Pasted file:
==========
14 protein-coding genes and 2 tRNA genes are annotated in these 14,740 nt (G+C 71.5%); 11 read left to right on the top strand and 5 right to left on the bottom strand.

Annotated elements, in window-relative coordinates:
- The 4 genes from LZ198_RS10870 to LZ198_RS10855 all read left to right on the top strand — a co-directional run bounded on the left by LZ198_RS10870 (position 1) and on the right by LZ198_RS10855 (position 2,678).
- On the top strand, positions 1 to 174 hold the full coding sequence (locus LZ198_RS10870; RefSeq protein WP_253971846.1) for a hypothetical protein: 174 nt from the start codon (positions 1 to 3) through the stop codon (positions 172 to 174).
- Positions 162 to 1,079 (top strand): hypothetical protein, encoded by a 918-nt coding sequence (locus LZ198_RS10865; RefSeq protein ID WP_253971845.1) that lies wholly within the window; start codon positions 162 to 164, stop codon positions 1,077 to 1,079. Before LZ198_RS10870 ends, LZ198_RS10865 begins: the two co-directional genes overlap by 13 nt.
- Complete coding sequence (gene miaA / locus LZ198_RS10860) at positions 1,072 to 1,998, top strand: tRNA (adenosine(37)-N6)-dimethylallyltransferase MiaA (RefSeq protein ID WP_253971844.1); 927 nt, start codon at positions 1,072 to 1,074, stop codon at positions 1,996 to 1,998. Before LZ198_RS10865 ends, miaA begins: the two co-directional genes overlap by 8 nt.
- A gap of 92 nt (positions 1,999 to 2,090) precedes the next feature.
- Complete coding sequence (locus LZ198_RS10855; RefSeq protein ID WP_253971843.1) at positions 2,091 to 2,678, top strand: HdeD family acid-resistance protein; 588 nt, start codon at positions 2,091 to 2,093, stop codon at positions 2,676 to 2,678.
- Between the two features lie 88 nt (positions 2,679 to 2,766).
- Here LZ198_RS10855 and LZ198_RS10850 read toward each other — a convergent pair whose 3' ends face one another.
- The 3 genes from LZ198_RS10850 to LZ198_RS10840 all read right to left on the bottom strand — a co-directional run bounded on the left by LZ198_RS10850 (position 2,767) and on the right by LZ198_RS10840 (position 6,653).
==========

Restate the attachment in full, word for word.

14 protein-coding genes and 2 tRNA genes are annotated in these 14,740 nt (G+C 71.5%); 11 read left to right on the top strand and 5 right to left on the bottom strand.

Annotated elements, in window-relative coordinates:
- The 4 genes from LZ198_RS10870 to LZ198_RS10855 all read left to right on the top strand — a co-directional run bounded on the left by LZ198_RS10870 (position 1) and on the right by LZ198_RS10855 (position 2,678).
- On the top strand, positions 1 to 174 hold the full coding sequence (locus LZ198_RS10870; RefSeq protein WP_253971846.1) for a hypothetical protein: 174 nt from the start codon (positions 1 to 3) through the stop codon (positions 172 to 174).
- Positions 162 to 1,079 (top strand): hypothetical protein, encoded by a 918-nt coding sequence (locus LZ198_RS10865; RefSeq protein ID WP_253971845.1) that lies wholly within the window; start codon positions 162 to 164, stop codon positions 1,077 to 1,079. Before LZ198_RS10870 ends, LZ198_RS10865 begins: the two co-directional genes overlap by 13 nt.
- Complete coding sequence (gene miaA / locus LZ198_RS10860) at positions 1,072 to 1,998, top strand: tRNA (adenosine(37)-N6)-dimethylallyltransferase MiaA (RefSeq protein ID WP_253971844.1); 927 nt, start codon at positions 1,072 to 1,074, stop codon at positions 1,996 to 1,998. Before LZ198_RS10865 ends, miaA begins: the two co-directional genes overlap by 8 nt.
- A gap of 92 nt (positions 1,999 to 2,090) precedes the next feature.
- Complete coding sequence (locus LZ198_RS10855; RefSeq protein ID WP_253971843.1) at positions 2,091 to 2,678, top strand: HdeD family acid-resistance protein; 588 nt, start codon at positions 2,091 to 2,093, stop codon at positions 2,676 to 2,678.
- Between the two features lie 88 nt (positions 2,679 to 2,766).
- Here LZ198_RS10855 and LZ198_RS10850 read toward each other — a convergent pair whose 3' ends face one another.
- The 3 genes from LZ198_RS10850 to LZ198_RS10840 all read right to left on the bottom strand — a co-directional run bounded on the left by LZ198_RS10850 (position 2,767) and on the right by LZ198_RS10840 (position 6,653).